Elements of Economics - Singapore Inflation

Topics: Inflation, Cost-push inflation, Demand-pull inflation Pages: 3 (805 words) Published: May 19, 2013
The inflation rate in Singapore was rose to 4.9 percent in February 2013. According to CNBC.Com, the rise was mainly because of more significant increase in private road transport costs as well as food and services inflation were also stronger during the month of February. However, the outlook for 2013 inflation was unchanged at 3.5 to 4.5 percent according to Ministry of Trade and Industry (MTI) and MAS. Both MTI & MAS also reiterated core inflation is likely to average 2 to 3 percent for the whole year.

In addition, Nuno Fontes from Trading Economics has said this temporary pick up had been anticipated in the January inflation report due to private road transport cost has climbed by 17.4 percent in February, up from 10.5 percent a month earlier.

Business cycles are dated according to when the direction of economic activity changes. At the peak phase, the level of economic activities within the economy is high. Resources are full utilised and under such circumstances, cost of resources is high because increase price of goods and services produced.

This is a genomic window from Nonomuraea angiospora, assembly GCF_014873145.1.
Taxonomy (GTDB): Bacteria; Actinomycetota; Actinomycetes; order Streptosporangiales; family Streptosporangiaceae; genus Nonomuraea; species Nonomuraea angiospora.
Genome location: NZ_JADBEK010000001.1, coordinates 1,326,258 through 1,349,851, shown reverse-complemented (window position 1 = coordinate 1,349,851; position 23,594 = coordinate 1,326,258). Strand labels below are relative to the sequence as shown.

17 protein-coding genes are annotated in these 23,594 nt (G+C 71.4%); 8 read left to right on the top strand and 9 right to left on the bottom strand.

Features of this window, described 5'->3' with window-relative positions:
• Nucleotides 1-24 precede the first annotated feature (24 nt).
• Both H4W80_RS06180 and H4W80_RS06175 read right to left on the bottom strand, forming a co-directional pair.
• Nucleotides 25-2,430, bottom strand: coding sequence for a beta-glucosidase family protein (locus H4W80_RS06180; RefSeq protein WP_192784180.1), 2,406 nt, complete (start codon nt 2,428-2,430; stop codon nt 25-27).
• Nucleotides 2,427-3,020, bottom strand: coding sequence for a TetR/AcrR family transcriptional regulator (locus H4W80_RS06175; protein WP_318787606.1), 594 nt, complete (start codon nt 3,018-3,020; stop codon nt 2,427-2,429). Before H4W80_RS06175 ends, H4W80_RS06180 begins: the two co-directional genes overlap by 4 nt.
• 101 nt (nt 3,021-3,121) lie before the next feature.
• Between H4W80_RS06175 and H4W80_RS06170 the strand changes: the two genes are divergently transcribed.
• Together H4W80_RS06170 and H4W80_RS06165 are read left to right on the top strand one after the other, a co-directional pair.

Inflation is defined as a continuous and sustained increase in the general price level for all goods and services and purchasing power is falling over a period of time. It can be analysed as cost push or demand pull inflation, or a combination of such effects.

Inflation rate is a measure of percentage changing prices on a year-to-year basis and its formula is: [(CPI this year - CPI last year) / CPI last year] x 100

When inflation rate is high, the commercial banks will reduce loans or change interest rates, consumption and investment decrease and real GDP will decrease.

Singapore inflation remains stubbornly high caused mainly by a spike in certificate of entitlement (COE) prices, the persistent tightness in the domestic labour market result into wage increases and thus, may passed on to consumers through higher prices and lastly, the housing costs.

Private road transport cost will continue to be...
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